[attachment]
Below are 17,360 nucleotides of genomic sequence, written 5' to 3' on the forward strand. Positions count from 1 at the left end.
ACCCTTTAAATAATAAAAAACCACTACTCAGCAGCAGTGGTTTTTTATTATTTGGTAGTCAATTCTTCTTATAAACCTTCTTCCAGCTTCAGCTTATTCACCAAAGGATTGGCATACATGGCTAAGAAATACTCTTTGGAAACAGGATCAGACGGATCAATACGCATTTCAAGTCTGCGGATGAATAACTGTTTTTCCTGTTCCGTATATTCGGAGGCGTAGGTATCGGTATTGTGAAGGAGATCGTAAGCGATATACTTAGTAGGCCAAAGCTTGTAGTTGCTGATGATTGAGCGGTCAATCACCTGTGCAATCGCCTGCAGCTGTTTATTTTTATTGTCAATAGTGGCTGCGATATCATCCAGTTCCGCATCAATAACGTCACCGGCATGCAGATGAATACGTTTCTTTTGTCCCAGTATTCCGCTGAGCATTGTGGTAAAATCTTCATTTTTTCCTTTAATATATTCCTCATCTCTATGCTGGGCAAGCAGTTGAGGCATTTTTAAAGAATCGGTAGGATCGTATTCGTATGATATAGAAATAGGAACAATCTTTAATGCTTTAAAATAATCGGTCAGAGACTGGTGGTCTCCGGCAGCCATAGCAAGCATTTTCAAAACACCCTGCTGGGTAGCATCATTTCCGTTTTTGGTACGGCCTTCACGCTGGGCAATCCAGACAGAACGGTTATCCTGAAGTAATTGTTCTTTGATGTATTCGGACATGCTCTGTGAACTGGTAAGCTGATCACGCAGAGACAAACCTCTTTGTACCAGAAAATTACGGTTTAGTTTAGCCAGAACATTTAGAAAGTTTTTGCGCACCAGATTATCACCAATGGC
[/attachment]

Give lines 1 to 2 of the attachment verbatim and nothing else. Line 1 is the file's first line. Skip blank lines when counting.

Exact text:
Below are 17,360 nucleotides of genomic sequence, written 5' to 3' on the forward strand. Positions count from 1 at the left end.
ACCCTTTAAATAATAAAAAACCACTACTCAGCAGCAGTGGTTTTTTATTATTTGGTAGTCAATTCTTCTTATAAACCTTCTTCCAGCTTCAGCTTATTCACCAAAGGATTGGCATACATGGCTAAGAAATACTCTTTGGAAACAGGATCAGACGGATCAATACGCATTTCAAGTCTGCGGATGAATAACTGTTTTTCCTGTTCCGTATATTCGGAGGCGTAGGTATCGGTATTGTGAAGGAGATCGTAAGCGATATACTTAGTAGGCCAAAGCTTGTAGTTGCTGATGATTGAGCGGTCAATCACCTGTGCAATCGCCTGCAGCTGTTTATTTTTATTGTCAATAGTGGCTGCGATATCATCCAGTTCCGCATCAATAACGTCACCGGCATGCAGATGAATACGTTTCTTTTGTCCCAGTATTCCGCTGAGCATTGTGGTAAAATCTTCATTTTTTCCTTTAATATATTCCTCATCTCTATGCTGGGCAAGCAGTTGAGGCATTTTTAAAGAATCGGTAGGATCGTATTCGTATGATATAGAAATAGGAACAATCTTTAATGCTTTAAAATAATCGGTCAGAGACTGGTGGTCTCCGGCAGCCATAGCAAGCATTTTCAAAACACCCTGCTGGGTAGCATCATTTCCGTTTTTGGTACGGCCTTCACGCTGGGCAATCCAGACAGAACGGTTATCCTGAAGTAATTGTTCTTTGATGTATTCGGACATGCTCTGTGAACTGGTAAGCTGATCACGCAGAGACAAACCTCTTTGTACCAGAAAATTACGGTTTAGTTTAGCCAGAACATTTAGAAAGTTTTTGCGCACCAGATTATCACCAATGGC